Gayle Hallgren-Rezac co-author Work The Pond!
Brand yourself online before potential employers stumble across your web trail of breadcrumbs. By building an online brand for yourself, you can influence what someone would find if they Googled you.
Check your online brand now
Google yourself now. If something comes up, is it good? Or is it the photo of you partying with Lindsay Lohan? When I type in “Gayle Halgren” on Google, I am pleased with what I see. First up, it’s my (very good search engine at BCjobs.ca!) My next Google listing shows that I am a speaker with National Speakers Bureau (also good, since I want gigs!). Then, up comes a link to an award I received a hundred light years ago, but, since it was pretty prestigious, it’s good for my branding. After that, Google delivers a few links to our book and a couple of items on presentations. By page ten, there are links to my comments on other people’s blogs. But, before I get too comfortable I’d better click on “” at the top of the Google page. There are photos of me, our book, Stephen Covey’s book (good company!) and a picture of a dog and also a cat. Go figure. It’s a fact of life: nowadays everyone gets Googled. You can bet that when you are up for a job, your name gets typed into the Google search box. So, the first thing you want to do is avoid a bad online brand. Think about what’s on Facebook or other social networking sites. Do you have a picture that you wouldn’t want a potential employer to see on Flickr? You may have heard the story of the school principal who thought he was sharing his vacation photos with close friends, only to have his “in the buff” picture shared with his students. To avoid online brand destroyers, don’t post rants and avoid “dumb and dumber” things that will live on the web forever. And sign up for Google Alerts to monitor your Google presence.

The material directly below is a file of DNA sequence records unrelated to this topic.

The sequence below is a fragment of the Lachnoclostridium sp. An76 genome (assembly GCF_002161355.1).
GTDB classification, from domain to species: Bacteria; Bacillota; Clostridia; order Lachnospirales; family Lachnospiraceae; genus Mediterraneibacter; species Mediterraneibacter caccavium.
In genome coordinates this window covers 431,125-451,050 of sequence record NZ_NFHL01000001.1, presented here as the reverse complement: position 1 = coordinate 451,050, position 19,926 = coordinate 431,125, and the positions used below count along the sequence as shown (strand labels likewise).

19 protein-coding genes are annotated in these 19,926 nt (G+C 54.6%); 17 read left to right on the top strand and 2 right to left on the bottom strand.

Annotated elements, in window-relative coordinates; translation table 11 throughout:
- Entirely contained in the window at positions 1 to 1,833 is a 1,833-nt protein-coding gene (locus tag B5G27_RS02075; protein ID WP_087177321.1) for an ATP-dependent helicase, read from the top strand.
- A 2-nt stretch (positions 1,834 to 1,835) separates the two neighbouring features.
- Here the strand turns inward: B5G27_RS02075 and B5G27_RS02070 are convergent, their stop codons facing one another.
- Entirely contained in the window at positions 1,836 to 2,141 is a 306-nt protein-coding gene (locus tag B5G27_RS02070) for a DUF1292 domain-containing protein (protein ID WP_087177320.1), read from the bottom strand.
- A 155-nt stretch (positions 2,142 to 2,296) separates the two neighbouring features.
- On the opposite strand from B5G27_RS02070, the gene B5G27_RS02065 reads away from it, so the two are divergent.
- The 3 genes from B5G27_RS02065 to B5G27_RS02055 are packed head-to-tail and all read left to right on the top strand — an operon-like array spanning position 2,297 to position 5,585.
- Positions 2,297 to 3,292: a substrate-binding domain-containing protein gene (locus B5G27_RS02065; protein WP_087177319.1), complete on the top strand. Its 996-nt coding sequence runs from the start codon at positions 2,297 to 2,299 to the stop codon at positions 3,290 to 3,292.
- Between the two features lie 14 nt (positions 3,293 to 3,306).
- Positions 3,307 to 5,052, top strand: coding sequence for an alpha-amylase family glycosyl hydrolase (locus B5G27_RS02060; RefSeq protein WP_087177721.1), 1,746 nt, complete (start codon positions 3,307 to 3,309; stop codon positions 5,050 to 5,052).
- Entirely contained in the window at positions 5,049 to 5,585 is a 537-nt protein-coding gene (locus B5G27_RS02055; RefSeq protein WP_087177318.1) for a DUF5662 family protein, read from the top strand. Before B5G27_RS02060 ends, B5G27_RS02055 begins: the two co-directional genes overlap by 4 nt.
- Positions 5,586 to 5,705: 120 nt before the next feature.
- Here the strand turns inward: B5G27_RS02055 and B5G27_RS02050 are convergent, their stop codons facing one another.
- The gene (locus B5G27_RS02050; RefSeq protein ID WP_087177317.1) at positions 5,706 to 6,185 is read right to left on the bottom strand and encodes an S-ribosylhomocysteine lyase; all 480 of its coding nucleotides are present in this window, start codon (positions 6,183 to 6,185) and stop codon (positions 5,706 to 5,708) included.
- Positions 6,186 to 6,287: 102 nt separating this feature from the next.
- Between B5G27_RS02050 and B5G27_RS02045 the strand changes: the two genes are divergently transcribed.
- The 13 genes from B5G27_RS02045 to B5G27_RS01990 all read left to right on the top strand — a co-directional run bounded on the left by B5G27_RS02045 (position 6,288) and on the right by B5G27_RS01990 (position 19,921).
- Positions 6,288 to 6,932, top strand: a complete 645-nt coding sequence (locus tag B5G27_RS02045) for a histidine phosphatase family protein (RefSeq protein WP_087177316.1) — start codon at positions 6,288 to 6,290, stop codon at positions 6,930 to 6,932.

Ideas for building an online brand
To build a positive online brand for yourself, Mary Gooderham, in “Musings That Matter: Blog to a Job”, suggests:
• posting profiles on business networking sites such as Linked In.com
• creating a personal website
• putting your resume online; and
• starting a blog.
Building an online brand for yourself takes a strategy
But with over 75 million blogs out there, it takes a strategy to get noticed. David Perry, co-author of Guerrilla Marketing for Job Hunters, says, “[T]he secret to leveraging your blog for job-hunting purposes is to blog on the area you want to become designated as the expert in, and then get people to connect to and read your blog.” Even if you don’t start your own blog, contribute thoughtful and meaningful comments to blogs. Also, do reviews of business books on Amazon and send “letters to the editor” when you have something to contribute. Now is the time to start building the right kind of presence on the web, one that will last throughout your career.
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